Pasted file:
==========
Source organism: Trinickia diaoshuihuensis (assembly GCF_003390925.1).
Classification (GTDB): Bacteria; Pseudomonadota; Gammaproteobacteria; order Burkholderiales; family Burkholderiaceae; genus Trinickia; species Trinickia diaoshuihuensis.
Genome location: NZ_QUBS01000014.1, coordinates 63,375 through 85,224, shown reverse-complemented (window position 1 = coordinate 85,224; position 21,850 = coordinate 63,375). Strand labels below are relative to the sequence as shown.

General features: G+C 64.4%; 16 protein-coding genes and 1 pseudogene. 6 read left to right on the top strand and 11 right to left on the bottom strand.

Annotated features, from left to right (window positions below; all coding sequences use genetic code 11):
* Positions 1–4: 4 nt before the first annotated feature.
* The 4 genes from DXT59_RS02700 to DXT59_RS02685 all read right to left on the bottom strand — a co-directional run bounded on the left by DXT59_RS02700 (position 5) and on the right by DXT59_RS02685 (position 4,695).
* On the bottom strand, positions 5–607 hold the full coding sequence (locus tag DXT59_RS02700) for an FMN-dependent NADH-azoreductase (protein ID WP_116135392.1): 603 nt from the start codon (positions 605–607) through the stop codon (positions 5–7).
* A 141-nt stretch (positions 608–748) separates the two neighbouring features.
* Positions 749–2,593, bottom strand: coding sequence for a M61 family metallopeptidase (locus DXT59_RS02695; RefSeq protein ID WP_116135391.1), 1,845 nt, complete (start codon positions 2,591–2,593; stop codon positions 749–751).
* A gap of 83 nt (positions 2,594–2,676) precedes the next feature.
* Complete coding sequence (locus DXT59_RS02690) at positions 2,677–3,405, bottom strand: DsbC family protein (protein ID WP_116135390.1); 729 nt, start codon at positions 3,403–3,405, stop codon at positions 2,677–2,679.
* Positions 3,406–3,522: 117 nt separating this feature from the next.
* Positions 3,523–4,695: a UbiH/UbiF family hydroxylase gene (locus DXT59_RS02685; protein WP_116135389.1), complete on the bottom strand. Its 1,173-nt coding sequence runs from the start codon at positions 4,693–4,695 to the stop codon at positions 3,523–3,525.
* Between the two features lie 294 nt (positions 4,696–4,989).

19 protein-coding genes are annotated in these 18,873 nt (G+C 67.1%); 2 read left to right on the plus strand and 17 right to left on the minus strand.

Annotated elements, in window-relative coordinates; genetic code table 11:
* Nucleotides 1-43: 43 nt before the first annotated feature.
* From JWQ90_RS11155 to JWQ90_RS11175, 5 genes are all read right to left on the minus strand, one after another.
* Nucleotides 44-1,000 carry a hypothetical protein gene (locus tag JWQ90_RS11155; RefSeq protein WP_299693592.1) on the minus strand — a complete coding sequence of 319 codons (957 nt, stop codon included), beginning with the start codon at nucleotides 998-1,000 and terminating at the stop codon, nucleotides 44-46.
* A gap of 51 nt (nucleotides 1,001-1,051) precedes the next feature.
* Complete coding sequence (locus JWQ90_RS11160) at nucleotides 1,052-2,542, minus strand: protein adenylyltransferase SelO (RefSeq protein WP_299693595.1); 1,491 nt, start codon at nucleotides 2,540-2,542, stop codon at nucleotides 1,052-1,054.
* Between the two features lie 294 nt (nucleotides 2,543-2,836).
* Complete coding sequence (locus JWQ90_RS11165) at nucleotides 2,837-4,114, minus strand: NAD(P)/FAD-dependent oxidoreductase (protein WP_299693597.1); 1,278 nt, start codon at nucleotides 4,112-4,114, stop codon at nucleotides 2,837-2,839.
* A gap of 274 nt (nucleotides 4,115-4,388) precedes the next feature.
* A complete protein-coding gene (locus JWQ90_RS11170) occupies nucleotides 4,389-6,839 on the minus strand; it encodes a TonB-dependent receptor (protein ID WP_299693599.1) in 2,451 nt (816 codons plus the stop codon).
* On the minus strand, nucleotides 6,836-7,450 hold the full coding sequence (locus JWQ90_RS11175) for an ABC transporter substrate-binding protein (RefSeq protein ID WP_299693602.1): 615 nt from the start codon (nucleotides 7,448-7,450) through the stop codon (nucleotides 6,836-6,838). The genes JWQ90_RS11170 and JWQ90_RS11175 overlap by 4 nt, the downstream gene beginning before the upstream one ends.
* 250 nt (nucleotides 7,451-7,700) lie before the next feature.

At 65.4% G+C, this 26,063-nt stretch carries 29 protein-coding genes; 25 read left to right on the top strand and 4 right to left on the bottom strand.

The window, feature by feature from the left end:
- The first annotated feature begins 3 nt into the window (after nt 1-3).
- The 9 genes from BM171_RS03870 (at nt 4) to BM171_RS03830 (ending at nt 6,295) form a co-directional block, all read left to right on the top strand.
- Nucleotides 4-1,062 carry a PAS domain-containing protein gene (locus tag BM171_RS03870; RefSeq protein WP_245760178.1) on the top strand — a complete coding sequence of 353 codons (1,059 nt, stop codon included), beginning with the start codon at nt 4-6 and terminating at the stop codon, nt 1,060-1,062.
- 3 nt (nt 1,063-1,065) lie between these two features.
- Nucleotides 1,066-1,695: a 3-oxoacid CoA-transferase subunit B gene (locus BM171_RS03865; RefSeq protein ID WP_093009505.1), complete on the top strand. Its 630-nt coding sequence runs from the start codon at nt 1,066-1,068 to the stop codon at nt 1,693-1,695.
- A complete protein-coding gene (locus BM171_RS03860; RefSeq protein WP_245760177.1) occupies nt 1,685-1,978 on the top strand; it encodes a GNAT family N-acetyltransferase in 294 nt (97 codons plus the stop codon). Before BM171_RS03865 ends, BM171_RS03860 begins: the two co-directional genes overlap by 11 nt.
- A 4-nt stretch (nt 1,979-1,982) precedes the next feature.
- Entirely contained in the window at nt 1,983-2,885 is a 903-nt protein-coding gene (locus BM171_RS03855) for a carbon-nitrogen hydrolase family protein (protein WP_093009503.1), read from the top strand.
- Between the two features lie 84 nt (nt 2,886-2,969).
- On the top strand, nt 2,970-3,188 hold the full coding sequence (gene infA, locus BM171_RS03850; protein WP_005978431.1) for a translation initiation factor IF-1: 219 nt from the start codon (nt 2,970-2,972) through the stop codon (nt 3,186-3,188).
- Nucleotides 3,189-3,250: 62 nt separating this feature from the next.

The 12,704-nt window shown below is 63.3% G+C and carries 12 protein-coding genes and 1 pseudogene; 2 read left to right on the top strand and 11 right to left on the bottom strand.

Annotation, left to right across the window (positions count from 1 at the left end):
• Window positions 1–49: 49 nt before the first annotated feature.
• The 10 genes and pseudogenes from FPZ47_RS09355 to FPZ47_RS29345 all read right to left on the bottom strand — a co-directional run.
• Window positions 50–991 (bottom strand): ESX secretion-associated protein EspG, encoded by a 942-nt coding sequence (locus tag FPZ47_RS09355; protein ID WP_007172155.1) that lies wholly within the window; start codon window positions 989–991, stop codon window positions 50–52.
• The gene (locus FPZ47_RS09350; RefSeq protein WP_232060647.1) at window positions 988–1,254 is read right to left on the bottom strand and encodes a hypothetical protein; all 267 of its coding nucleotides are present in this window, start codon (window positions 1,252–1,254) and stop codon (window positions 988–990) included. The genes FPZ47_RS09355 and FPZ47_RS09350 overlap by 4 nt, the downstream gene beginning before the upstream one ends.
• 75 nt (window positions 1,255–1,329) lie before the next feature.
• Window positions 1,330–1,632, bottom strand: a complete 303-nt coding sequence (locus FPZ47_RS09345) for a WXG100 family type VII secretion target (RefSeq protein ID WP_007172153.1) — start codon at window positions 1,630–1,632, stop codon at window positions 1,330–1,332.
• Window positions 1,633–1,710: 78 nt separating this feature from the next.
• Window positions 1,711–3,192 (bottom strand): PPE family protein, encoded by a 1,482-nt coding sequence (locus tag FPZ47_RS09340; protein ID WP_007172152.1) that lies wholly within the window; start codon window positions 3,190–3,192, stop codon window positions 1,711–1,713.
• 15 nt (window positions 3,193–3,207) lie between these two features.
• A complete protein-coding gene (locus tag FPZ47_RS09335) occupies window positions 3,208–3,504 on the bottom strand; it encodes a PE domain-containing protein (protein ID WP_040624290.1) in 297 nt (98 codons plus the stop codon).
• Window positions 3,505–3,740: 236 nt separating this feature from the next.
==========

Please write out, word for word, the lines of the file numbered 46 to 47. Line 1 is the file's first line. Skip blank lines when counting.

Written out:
• Window positions 50–991 (bottom strand): ESX secretion-associated protein EspG, encoded by a 942-nt coding sequence (locus tag FPZ47_RS09355; protein ID WP_007172155.1) that lies wholly within the window; start codon window positions 989–991, stop codon window positions 50–52.
• The gene (locus FPZ47_RS09350; RefSeq protein WP_232060647.1) at window positions 988–1,254 is read right to left on the bottom strand and encodes a hypothetical protein; all 267 of its coding nucleotides are present in this window, start codon (window positions 1,252–1,254) and stop codon (window positions 988–990) included. The genes FPZ47_RS09355 and FPZ47_RS09350 overlap by 4 nt, the downstream gene beginning before the upstream one ends.